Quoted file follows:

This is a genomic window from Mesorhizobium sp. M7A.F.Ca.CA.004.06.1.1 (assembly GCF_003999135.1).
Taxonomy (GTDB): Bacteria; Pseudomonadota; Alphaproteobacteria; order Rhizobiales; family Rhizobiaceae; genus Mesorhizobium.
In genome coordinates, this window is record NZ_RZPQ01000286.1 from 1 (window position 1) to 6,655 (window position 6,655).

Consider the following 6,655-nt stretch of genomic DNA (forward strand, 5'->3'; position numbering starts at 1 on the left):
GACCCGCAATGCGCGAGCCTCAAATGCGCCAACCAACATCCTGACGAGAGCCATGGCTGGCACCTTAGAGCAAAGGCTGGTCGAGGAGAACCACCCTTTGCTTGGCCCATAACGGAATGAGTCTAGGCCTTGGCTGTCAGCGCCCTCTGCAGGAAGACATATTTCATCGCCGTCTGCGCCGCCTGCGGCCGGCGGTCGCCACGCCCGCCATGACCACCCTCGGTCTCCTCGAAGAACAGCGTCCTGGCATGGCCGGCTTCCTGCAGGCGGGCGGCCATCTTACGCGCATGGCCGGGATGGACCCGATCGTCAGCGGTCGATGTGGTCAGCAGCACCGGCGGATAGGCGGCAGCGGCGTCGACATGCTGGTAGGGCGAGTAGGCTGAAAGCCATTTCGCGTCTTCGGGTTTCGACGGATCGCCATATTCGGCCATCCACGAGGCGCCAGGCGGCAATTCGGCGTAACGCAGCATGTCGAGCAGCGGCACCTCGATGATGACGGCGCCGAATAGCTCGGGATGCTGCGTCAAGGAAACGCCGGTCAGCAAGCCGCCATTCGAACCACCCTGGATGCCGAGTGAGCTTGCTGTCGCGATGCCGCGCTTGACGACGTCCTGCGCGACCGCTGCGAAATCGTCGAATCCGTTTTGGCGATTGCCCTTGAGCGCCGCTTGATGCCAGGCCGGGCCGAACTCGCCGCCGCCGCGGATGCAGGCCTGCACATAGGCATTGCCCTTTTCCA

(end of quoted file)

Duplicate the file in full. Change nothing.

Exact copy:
This is a genomic window from Mesorhizobium sp. M7A.F.Ca.CA.004.06.1.1 (assembly GCF_003999135.1).
Taxonomy (GTDB): Bacteria; Pseudomonadota; Alphaproteobacteria; order Rhizobiales; family Rhizobiaceae; genus Mesorhizobium.
In genome coordinates, this window is record NZ_RZPQ01000286.1 from 1 (window position 1) to 6,655 (window position 6,655).

Consider the following 6,655-nt stretch of genomic DNA (forward strand, 5'->3'; position numbering starts at 1 on the left):
GACCCGCAATGCGCGAGCCTCAAATGCGCCAACCAACATCCTGACGAGAGCCATGGCTGGCACCTTAGAGCAAAGGCTGGTCGAGGAGAACCACCCTTTGCTTGGCCCATAACGGAATGAGTCTAGGCCTTGGCTGTCAGCGCCCTCTGCAGGAAGACATATTTCATCGCCGTCTGCGCCGCCTGCGGCCGGCGGTCGCCACGCCCGCCATGACCACCCTCGGTCTCCTCGAAGAACAGCGTCCTGGCATGGCCGGCTTCCTGCAGGCGGGCGGCCATCTTACGCGCATGGCCGGGATGGACCCGATCGTCAGCGGTCGATGTGGTCAGCAGCACCGGCGGATAGGCGGCAGCGGCGTCGACATGCTGGTAGGGCGAGTAGGCTGAAAGCCATTTCGCGTCTTCGGGTTTCGACGGATCGCCATATTCGGCCATCCACGAGGCGCCAGGCGGCAATTCGGCGTAACGCAGCATGTCGAGCAGCGGCACCTCGATGATGACGGCGCCGAATAGCTCGGGATGCTGCGTCAAGGAAACGCCGGTCAGCAAGCCGCCATTCGAACCACCCTGGATGCCGAGTGAGCTTGCTGTCGCGATGCCGCGCTTGACGACGTCCTGCGCGACCGCTGCGAAATCGTCGAATCCGTTTTGGCGATTGCCCTTGAGCGCCGCTTGATGCCAGGCCGGGCCGAACTCGCCGCCGCCGCGGATGCAGGCCTGCACATAGGCATTGCCCTTTTCCA